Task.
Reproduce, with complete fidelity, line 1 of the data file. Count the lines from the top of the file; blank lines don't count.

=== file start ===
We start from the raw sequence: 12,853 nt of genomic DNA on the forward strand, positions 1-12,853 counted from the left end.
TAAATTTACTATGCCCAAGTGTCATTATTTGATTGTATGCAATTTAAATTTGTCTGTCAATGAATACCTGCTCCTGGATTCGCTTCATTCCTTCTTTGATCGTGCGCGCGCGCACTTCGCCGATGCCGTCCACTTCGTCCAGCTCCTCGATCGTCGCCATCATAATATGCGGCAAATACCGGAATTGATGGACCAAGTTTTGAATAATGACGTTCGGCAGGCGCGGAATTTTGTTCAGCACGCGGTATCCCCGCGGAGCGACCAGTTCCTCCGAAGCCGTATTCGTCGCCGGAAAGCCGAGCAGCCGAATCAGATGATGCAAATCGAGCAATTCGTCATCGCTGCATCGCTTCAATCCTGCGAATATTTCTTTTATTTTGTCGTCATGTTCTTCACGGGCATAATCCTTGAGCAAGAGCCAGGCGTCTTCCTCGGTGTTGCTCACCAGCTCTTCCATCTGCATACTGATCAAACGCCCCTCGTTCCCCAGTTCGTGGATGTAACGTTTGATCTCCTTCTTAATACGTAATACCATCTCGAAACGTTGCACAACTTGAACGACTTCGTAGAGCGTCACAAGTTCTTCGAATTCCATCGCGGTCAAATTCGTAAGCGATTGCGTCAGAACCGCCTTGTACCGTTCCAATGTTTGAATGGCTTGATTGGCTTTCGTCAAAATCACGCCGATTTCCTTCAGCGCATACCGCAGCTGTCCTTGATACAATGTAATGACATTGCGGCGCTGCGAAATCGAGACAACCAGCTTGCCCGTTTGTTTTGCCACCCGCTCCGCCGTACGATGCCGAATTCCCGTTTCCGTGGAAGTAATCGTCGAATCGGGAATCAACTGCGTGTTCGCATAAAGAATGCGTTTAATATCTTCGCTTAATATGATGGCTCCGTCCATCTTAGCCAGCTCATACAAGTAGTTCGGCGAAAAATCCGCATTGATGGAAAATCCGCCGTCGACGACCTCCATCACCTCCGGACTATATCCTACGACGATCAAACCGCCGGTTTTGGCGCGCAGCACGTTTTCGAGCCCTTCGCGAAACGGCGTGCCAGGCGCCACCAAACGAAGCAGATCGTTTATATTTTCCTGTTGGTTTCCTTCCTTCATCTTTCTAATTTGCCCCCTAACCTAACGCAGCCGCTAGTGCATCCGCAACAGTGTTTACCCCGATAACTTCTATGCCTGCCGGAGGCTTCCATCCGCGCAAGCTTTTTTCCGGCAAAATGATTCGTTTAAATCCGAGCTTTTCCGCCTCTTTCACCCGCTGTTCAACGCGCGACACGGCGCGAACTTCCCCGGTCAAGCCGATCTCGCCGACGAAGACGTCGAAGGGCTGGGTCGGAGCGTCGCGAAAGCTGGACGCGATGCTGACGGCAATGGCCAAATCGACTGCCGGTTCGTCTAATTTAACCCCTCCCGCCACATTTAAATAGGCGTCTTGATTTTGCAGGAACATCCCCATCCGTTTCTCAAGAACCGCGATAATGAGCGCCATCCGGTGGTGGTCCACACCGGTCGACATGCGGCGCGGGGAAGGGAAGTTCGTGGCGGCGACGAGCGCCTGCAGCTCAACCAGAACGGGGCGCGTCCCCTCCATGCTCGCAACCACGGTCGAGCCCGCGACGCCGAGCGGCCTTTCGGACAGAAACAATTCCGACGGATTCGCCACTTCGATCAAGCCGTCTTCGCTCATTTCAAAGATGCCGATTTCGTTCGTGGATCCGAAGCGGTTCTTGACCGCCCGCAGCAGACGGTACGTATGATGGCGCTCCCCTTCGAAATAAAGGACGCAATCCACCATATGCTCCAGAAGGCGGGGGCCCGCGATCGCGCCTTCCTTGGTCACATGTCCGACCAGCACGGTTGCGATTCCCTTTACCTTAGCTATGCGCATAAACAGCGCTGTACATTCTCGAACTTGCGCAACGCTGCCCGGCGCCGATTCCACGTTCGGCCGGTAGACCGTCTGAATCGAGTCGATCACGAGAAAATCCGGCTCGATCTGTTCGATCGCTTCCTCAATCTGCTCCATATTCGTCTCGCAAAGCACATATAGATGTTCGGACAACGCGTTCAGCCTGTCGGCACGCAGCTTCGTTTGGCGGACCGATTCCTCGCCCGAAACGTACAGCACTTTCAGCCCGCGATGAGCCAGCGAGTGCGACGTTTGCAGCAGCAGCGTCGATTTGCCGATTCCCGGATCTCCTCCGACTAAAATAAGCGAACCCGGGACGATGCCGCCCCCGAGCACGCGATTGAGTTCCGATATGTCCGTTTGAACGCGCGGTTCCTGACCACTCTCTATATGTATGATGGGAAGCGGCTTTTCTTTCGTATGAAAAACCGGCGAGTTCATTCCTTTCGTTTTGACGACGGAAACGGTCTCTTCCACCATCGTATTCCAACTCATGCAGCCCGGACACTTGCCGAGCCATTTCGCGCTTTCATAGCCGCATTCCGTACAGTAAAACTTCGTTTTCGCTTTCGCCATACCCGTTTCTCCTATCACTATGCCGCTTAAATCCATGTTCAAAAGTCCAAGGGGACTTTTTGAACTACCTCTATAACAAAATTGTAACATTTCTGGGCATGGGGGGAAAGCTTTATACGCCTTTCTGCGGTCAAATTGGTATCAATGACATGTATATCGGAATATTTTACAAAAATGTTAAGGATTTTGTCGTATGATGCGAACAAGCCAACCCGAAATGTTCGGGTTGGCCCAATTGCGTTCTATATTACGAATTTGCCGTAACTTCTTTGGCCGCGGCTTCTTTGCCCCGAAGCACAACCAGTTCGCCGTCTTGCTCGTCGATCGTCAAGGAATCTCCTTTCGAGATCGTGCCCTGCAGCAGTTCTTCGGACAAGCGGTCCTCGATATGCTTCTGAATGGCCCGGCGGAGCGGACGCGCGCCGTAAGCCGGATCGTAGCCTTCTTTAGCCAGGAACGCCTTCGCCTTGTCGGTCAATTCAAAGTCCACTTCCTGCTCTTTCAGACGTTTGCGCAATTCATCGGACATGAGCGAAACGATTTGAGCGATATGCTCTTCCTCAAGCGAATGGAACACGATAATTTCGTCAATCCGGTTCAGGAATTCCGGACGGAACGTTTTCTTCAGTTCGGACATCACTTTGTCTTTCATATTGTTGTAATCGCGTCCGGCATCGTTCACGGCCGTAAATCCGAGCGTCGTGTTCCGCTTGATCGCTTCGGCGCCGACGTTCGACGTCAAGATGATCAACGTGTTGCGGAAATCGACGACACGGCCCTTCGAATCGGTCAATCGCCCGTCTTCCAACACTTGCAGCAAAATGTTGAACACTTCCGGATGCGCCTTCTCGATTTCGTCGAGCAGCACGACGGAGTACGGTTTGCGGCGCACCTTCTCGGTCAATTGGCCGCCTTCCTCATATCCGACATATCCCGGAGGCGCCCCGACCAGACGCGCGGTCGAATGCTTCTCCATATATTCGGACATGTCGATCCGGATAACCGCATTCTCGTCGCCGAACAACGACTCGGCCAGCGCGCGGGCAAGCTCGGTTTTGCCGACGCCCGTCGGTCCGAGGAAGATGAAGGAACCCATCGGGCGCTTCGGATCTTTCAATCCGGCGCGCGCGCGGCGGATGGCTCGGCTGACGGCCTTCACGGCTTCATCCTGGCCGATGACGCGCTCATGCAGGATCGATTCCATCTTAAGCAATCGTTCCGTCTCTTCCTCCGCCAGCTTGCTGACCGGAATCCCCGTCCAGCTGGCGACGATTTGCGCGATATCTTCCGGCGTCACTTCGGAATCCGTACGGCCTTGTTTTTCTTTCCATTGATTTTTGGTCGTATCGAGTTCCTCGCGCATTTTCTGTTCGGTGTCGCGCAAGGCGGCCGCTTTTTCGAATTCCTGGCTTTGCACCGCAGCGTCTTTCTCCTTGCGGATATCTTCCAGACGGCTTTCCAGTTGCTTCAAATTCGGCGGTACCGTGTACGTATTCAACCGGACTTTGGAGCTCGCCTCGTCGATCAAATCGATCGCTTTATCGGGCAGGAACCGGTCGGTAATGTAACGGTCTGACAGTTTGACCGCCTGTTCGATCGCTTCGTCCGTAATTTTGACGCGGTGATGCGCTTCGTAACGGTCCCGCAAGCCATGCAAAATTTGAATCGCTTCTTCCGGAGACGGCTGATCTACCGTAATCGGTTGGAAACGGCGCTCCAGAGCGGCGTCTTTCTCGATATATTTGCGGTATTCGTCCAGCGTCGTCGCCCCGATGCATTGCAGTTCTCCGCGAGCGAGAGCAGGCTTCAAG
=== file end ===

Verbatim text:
We start from the raw sequence: 12,853 nt of genomic DNA on the forward strand, positions 1-12,853 counted from the left end.